Michelle Winn, the lead diagnostic technician at Beck Service Center, has no trouble holding her own in a male-dominated profession.
“She takes the teasing as well as she dishes it out,” owner Ben Stallings said. “There needs to be more women in the automotive workplace.
“When Michelle first came here she didn’t want me to tell the customers that she was working on their cars because they might not think that a woman could do the job right. It didn’t take long for me to figure out that she knew what she was doing. She is very intelligent, and she is continually improving herself by attending workshops.”
And administrators at Lincoln Technical Institute must also think highly of Winn because they inducted her into their Hall of Fame during a ceremony April 20 at the Indiana War Memorial.
“It was a really nice program,” Winn said, “and the food was good. I am the first woman inducted into Lincoln Tech’s Indianapolis Hall of Fame.”
Winn’s interest in an automotive career was piqued when she “retired’ from flipping burgers at Wendy’s and took a front desk job at Indy Tire while attending IUPUI about 30 years ago. “I watched the guys work, and it was interesting,” said Winn, who found herself graduating from Lincoln Tech in 1994 as the only woman in her class.
She then worked at a Goodyear service center for six years, doing brakes, steering, suspension and underhood maintenance.
Winn moved on to Linder Technical Services, where she helped to recondition fuel injectors, answered hotline calls from member shops and diagnosed tough drivabilility problems.
She took her talents to Beck Service Center in 2009 and has been diagnosing check engine lights, traction control, electrical issues, lighting controls and malfunctioning door locks ever since.
“The flashing lights and red ones are important,” she said. “You need to have those looked at as soon as possible. The amber lights are also important, but they don’t require immediate attention.
“After customers drop off their cars I drive them to verify what the customers are telling me. I then hook them up to the computer, which leads me in the right direction. If the repair isn’t going to be time-consuming, I’ll do it. Otherwise, I’ll send it to another technician so I’m free to look at other cars. I don’t like to get backlogged,” she said.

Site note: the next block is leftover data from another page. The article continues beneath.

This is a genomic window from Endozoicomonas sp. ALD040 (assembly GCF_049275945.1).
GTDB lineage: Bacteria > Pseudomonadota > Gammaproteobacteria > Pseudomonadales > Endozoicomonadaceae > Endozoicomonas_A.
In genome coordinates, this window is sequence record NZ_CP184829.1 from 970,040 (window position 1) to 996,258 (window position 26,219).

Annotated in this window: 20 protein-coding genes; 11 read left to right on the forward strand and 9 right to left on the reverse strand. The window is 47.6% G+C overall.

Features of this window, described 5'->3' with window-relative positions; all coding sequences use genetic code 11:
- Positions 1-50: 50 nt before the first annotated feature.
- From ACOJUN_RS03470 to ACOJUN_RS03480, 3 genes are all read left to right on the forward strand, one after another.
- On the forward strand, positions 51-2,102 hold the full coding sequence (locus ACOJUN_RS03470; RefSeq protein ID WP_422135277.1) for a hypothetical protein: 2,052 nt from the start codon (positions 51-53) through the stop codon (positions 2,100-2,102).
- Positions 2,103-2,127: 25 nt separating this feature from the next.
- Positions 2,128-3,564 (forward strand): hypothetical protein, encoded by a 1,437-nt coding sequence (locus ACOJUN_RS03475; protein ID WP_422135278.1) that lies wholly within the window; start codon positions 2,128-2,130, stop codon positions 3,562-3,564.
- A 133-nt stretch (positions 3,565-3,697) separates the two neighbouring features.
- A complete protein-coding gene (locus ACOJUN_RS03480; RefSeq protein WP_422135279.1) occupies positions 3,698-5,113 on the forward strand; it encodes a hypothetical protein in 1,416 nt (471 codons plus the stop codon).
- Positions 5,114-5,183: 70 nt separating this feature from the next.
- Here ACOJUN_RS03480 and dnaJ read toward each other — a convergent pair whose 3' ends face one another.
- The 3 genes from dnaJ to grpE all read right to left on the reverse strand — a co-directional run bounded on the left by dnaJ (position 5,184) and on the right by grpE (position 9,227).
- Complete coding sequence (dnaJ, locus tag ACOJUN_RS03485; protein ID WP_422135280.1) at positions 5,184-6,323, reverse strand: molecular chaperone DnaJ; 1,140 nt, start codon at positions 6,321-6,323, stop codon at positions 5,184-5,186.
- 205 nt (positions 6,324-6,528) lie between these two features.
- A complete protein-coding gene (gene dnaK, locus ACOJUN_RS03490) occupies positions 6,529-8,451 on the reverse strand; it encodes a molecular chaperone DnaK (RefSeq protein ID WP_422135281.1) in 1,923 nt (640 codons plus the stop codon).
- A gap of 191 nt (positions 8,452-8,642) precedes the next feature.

“I really like what I do, and I don’t sit around very much. I’m not treated any different than one of the guys. I get a lot of satisfaction out of figuring out what’s wrong. It’s especially rewarding when I solve the tough problems.”
Winn, who has been featured in “Readers Digest” and “Better Housekeeping,” says the best form of learning is when she fails and then gets it right.
When away from work, she likes to play the piano spend time with her 13-year-old daughter, Hannag, who runs cross-country for Greenwood Christian Academy and is a second-degree black belt in taw kwon do. And she has two stepdaughters, Marissa and Julianne. With husband Steve Ferron being a diagnostic technician at Beck Automotive in Franklin, it’s a no-brainer as to what dinner conversations revolve around.
Winn said her parents, Al and Sally Spangler, were really proud when she was inducted into the Hall of Fame. “My parents, who are retired school music teachers, helped me with my education.”